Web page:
The Galapagos Islands are home to a large number of wetland habitat that privide a home for many species. The majority of these wetlands marine lagoons and coastal mangroves.
Mangrove swamps are made up of a selection of salt-hardy trees and shrubs that grow best in shallow and silty brackish water. A large amount of nutrients flows in and around the Galapagos mangroves with every tide, and this makes them perfect breeding grounds and nurseries for many marine species including sharks, turtles, penguins, rays, flamingos and more.
One of the best areas of Galapagos mangrove to visit is on the island of Isabela, where the area is known as Los Humedales, and there are several trails that cross almost 4 miles of mangrove swamp.
Further along the coast at Puerto Villamil, another Galapagos Mangrove swamp forms an important feeding site for the critically endangered Galapagos Penguin. These birds rely heavily on the mangrove for food and shelter, and any changes to this delicate habitat could spell disaster for them.
Other species that rely on the mangroves include the Mangrove finch, one of Darwin’s Finches - another species found nowhere else in the world and that is also critically endangered. Wither fewer than 100 individuals remaining it’s vital that their mangrove habitat is preserved.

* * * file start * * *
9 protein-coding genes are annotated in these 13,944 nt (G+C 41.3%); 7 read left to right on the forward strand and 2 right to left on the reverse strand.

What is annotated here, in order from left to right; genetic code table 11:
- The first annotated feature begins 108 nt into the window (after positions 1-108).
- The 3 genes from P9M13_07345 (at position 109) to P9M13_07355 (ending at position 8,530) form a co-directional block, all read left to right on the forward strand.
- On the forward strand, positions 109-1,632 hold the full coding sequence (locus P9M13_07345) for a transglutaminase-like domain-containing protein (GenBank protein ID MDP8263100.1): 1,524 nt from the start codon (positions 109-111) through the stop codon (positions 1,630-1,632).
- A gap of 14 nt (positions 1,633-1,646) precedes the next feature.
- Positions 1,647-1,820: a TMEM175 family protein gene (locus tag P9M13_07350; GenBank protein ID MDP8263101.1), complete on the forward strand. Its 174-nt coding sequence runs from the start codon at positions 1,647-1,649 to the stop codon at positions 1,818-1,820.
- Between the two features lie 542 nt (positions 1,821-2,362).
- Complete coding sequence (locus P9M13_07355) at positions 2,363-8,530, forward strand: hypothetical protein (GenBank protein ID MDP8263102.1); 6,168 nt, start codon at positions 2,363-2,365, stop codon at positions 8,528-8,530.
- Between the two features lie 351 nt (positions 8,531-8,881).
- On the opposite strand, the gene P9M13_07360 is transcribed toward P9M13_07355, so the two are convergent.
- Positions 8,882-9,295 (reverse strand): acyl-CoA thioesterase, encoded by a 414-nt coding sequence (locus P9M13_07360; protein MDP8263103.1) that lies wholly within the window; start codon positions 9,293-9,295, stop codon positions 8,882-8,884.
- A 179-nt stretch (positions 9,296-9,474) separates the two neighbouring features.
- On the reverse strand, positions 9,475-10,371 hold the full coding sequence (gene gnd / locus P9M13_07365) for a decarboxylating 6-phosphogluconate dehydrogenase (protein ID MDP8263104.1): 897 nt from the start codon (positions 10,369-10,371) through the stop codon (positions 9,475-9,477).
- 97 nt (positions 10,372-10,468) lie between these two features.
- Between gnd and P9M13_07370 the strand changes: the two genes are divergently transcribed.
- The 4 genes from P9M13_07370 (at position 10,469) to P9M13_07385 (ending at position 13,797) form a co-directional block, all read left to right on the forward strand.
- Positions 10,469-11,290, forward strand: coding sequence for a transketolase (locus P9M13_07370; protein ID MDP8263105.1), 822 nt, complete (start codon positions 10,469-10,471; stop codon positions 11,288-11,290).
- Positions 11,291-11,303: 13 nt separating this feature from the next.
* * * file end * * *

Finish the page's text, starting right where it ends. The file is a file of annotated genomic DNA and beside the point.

Before the formation of the Galapagos National Park, settlers to the Galapagos regularly cut down the mangrove trees to build boats, houses and anything else that required a source of wood. Other areas were cleared to make way for towns to grow and to create piers and jetties and other “tourist friendly” facilities. All wetlands in southern Isabela are now fully protected by the Ecuadorian government, and they are actively conserved.
On a Galapatours cruise, your expert guide will take you through these pristine and fragile habitats, and explain their role in the life cycle of so many unique species. Contact one of our Galapagos experts today to find out which of itineraries includes an excursion to the Galapagos mangroves and their wonderful wildlife.
Photos of Galapagos Mangroves
Fast Facts about Galapagos Mangroves
- Galapagos Mangrove forests grow in water that is 100 times more salty than most other trees can survive in
- Galapagos Mangroves actually "breathe" through their roots, that curl above the brackish water
- Mangroves are vital to protect coastal habitats, and they can reduce the damage caused by waves by up to 75%
- Mangroves come in four types: red, black, white, and button.